The history of Gospel music is rich in the South and Mississippi was the training ground for a premiere group of Gospel singers named the Five Mississippi Blind Boys. Started in 1936 with students from the Piney Wood Mississippi School For The Blind, located near Jackson, MS, the Mississippi Blind Boys got their start singing at local weddings and church revivals. Decades later, they are one of the most enduring Gospel groups in the history of the genre.
One of the first Gospel ensembles to hit the Billboard R&B charts, they have sung in 48 countries, received accolades – including two GRAMMY Award Nominations, and shared the stage with Bobby Womack and Stevie Wonder. Now the group is continuing the legacy with a brand new single from their upcoming X-tratainment, Inc. CD, Traditions. The first single from the forthcoming release is called “If We Had Love”.
Taking the classic sound of the quartet ensemble and merging it with a contemporary style and instrumentation, “If We Had Love” has a message focused on unity. The rhythmic, up-tempo track is led by Mississippi Blind Boys member Willie Moody, who is also the song’s writer.
“As I look at the crime rate and the terrible things happening in this world, it’s heartbreaking. What we really need is more love; love is the key. If we had more love in our hearts, the world would be a better place.” The song was initially penned as a jingle for a politician who was running for office. Moody took the core message of the song and expounded upon it. The popularity of the tune led it to ultimately become the CD’s lead single.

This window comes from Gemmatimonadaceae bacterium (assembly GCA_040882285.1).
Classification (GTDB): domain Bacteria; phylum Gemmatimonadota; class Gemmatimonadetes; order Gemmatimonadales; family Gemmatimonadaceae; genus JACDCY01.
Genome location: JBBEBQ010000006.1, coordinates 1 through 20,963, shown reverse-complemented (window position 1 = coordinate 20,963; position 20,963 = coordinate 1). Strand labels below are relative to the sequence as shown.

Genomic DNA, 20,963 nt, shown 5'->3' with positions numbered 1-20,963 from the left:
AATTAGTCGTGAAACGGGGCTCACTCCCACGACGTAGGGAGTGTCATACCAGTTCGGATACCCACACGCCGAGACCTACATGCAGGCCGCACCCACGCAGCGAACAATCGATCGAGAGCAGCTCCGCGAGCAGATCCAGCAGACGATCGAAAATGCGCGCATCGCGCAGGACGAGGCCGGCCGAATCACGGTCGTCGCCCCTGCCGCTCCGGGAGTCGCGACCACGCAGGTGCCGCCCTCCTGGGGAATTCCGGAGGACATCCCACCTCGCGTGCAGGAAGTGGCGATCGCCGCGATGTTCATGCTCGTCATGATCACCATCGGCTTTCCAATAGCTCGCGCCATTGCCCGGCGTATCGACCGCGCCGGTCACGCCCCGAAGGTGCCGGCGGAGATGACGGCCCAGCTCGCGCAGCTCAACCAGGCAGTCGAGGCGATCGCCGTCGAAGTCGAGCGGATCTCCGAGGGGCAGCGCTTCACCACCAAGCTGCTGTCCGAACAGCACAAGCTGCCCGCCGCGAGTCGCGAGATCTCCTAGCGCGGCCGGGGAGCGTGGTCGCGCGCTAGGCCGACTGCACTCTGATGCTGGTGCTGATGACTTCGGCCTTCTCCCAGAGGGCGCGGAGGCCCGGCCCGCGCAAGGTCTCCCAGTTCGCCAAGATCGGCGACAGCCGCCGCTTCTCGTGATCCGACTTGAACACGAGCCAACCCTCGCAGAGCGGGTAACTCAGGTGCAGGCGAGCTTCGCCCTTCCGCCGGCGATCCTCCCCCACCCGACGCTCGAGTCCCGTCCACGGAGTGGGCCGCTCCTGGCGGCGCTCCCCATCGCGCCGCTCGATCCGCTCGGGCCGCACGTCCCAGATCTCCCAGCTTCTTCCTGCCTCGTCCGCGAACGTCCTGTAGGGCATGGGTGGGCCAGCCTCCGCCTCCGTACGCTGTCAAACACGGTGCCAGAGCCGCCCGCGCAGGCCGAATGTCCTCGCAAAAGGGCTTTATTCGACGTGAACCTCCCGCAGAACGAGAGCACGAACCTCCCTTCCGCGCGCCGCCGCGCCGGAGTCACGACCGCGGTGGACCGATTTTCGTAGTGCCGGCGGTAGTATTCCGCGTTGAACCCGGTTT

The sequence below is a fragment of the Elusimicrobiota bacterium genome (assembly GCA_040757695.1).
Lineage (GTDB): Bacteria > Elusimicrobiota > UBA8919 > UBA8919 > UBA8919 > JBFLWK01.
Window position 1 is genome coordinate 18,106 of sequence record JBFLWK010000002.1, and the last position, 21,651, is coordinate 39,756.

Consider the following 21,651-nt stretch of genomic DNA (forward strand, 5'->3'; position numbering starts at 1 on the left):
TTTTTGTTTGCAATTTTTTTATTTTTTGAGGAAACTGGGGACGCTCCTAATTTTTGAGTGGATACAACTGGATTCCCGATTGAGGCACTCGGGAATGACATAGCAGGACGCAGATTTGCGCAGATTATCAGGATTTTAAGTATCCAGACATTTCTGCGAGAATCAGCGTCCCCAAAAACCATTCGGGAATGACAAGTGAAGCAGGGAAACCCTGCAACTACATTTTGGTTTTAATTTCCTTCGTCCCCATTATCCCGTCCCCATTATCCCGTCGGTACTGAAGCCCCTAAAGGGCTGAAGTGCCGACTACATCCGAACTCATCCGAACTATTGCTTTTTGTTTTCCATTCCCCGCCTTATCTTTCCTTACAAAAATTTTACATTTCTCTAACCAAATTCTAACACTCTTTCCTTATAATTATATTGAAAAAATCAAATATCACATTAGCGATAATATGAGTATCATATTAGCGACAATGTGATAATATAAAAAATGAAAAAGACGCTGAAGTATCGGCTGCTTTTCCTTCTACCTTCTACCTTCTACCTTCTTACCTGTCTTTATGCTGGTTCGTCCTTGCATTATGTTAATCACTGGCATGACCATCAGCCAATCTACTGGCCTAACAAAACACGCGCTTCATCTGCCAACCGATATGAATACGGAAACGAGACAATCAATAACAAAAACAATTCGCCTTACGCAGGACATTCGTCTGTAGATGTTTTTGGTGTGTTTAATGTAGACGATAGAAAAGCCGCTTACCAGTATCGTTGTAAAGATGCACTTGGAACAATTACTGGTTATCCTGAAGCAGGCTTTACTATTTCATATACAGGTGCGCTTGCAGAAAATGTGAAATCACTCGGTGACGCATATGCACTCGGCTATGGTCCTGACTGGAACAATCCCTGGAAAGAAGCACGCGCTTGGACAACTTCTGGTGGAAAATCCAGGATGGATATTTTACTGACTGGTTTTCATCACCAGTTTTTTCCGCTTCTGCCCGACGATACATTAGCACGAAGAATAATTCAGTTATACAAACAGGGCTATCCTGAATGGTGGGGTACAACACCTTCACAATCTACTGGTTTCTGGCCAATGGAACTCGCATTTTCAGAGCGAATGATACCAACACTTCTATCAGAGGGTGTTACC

In addition to “If We Had Love”, the 11-track release, Traditions, contains old-time Gospel songs and fresh approaches to some popular tunes. “Reach Out And Touch (Somebody’s Hand)”, an inspirational classic, gets a musical facelift from the Blind Boys and songs like “Getting Better All The Time” and “Motherless Children” will find the traditional Gospel music lover clapping their hands in praise. Produced by members of the group, the new project is expected to drop in February 2014.
Showcasing smooth harmonies and spine-tingling performances, the Mississippi Blind Boys still maintain the dynamic presence and vocal prowess they had when the group started. The ensemble includes members Sandy Foster, Curtis Foster, Leroy White, Willie Moody, Darnell King and Terry Davis. Sandy Foster is the group’s spokesman and a 43-year member. When asked about the purpose of the Mississippi Blind Boys, Foster doesn’t flinch.
“The group’s goal is to save souls and spread the love of Jesus through song,” shares Sandy. Curtis Foster, Sandy’s brother and a former member of the Blind Boys of Alabama, concurs. “We love sharing the Gospel. Sometimes when we go to a foreign country, we don’t know the language. Sometimes they don’t understand us and we don’t understand them, but when we say the name ‘Jesus’, that name transcends every language.”
Spanning over seven decades, the Five Mississippi Blind Boys were originally named The Cotton Blossom Singers. Later they became known as the Jackson Harmoneers and then the Five Blind Boys of Mississippi. Now known as the Mississippi Blind Boys, all of the original members have passed on. But today’s group members carry on the mission of the founding singers.
Influenced by the Soul Stirrers, the guys were known for songs like “I’m Not Going To Shut Up”, “Leave You In The Hands Of The Lord”, “When Praises Go Up, Blessings Come Down” and “Thank God For Mama”. In addition to their two GRAMMY Award Nominations (in 1974 and 1976) and the Stellar Award they received, they have been inducted into the Gospel Music Hall of Fame. In 2013, the ensemble received the Gospel Music Workshop of America’s Pioneering Award.
Sandy Foster is thrilled about the new release and believes it will bless the listener. He says, “I have been with the group for 43 years, and I think this is the best CD the group has ever made”. More information about the Mississippi Blind Boys can be found at www.mississippiblindboys.com and on Facebook and Twitter (@BoysBlind).